In recent years, Japanese consumers have witnessed rapid diversification in electronic instruments for retail payments. And businesses across many different industries, including banking, have started to actively deploy a wide variety of payment services. Recent development in electronic payment (epayment) services in Japan can be categorised into three business models that potentially overlap in some places: mobile phones, computerised money collection and internet privacy protection.
Mobile Phone Uptake
First, the new epayment services extensively use the mobile phone network infrastructure. For example, in 2008, a new bank that specialises in mobile phone banking was established as a joint venture between a major mobile phone carrier and a leading commercial bank. The distinct characteristic of this new bank’s service is that its account holders can send money to someone else’s bank account by merely specifying the mobile phone number. This service allows the account holder to send money without knowledge of the beneficiary’s bank account number. The bank’s customers can also transfer funds from their accounts to their mobile phones as stored electronic money (emoney). In addition, the bank provides payment services for internet shopping at electronic commerce (ecommerce) sites.
To give another example, a leading mobile phone operator launched a new payment service in July 2009, which enables its phone users to send money by specifying the mobile phone number of the payee. Because the mobile phone operator launched this new service before the Funds Settlement Act enabled non-bank firms to engage in funds transfer, it formed a business alliance with a major commercial bank, which handles the funds transfer operations.
Even some local municipal governments take advantage of the mobile phone infrastructure for tax collection. Since May 2009, citizens of a suburban city in the greater Tokyo area can pay light motor vehicle taxes by simply reading two-dimensional bar-codes printed on tax payment notices with their mobile phone cameras.
The advent of such convenient payment services has been driven by fierce competition among mobile phone operators in Japan. The Japanese consumers cannot help but notice that their mobile phones are equipped with a wide variety of functions for retail epayments.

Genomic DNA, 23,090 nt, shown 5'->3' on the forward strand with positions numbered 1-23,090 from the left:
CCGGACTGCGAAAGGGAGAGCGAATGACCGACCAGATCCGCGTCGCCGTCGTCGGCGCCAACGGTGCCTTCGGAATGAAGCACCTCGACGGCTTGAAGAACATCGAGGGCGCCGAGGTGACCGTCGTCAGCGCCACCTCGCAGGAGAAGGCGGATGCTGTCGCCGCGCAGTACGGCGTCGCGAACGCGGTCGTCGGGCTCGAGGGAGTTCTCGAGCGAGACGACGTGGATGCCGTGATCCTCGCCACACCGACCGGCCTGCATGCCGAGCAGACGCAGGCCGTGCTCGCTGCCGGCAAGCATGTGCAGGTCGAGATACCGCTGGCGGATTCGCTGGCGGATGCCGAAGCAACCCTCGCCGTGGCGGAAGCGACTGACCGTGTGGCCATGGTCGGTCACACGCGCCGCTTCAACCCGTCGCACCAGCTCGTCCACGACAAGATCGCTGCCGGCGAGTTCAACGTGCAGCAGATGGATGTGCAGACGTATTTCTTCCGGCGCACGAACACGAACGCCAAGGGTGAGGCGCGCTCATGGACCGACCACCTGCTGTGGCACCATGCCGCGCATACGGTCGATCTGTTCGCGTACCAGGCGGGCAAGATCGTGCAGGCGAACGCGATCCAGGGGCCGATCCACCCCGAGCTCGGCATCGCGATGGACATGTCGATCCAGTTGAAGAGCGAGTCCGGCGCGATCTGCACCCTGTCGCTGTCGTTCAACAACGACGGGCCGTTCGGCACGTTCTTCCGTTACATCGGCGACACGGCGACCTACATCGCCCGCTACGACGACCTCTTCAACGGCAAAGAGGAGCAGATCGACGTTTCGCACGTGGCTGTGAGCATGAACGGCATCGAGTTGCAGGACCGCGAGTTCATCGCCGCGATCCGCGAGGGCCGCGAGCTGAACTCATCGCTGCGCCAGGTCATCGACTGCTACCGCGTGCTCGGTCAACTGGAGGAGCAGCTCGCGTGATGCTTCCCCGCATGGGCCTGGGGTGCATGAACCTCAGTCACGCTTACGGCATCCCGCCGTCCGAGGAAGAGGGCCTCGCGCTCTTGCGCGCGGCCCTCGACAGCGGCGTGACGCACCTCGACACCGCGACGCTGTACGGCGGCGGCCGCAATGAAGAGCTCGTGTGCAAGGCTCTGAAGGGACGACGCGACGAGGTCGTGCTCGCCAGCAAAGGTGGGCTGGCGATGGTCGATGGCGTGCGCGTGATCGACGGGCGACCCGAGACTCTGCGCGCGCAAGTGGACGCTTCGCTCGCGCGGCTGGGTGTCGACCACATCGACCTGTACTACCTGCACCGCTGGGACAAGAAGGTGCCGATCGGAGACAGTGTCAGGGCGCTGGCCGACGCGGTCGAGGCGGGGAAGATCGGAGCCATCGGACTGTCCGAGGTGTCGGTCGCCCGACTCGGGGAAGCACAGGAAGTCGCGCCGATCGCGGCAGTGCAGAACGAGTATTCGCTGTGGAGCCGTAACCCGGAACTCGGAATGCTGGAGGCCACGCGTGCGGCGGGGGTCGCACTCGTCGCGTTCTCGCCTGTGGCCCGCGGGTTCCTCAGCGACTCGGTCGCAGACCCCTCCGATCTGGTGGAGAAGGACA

Computerised Money Collection
Second, IT has helped computerise collection of taxes, utilities, fees and accounts receivable (A/R). Computerisation drastically reduces the collector’s operational risk and cost involved in dealing with cash. The invention of smaller mobile instruments with higher capacity, as well as rapid price reduction and innovation in wireless communication infrastructure, have contributed to computerisation of collection services.
For example, in 2007, a large life insurer introduced nearly 20,000 mobile payment terminals for its sales staff in order to enable cashless operations. According to the traditional business practices, the Japanese life insurer previously had received the initial premium in cash, but, in contrast, bank fund transfers are now used to pay the subsequent premiums. The life insurer succeeded in eliminating this tradition and realising cashless collection of premiums by introducing mobile instruments that have functions connected to credit and debit card networks.
To give another example, in August 2009, one local municipal government in northern Japan made it possible to pay ‘Furusato-nouzei’ (Hometown Tax Payment) over the internet. Individuals can now pay the tax to the city from anywhere in the world.
Privacy Protection on the Internet
Third, the use of the internet is widespread. In order to protect customers’ privacy and facilitate the use of retail epayment instruments, some of the payment service providers have put in place measures to restrict the disclosure of personal information, such as credit card numbers and bank account information of the internet retailer. This minimises the risk of exposing the retailer’s personal details over the internet.
For example, a bank, which was established in 2000 and specialises in internet banking, provides services that allow its account holders to pay money into someone else’s bank account by merely specifying the email address of the beneficiary. The bank’s customers can pay money without obtaining information regarding the beneficiary’s bank account, very similar to the mobile phone example above.
To give another example, a payment service provider manages a highly secure payment system that can be applied for various ecommerce websites. Because to this system, consumers using ecommerce websites can securely transmit the payment information, including credit card numbers, to credit card issuers without leaving any traces of personal information on the websites.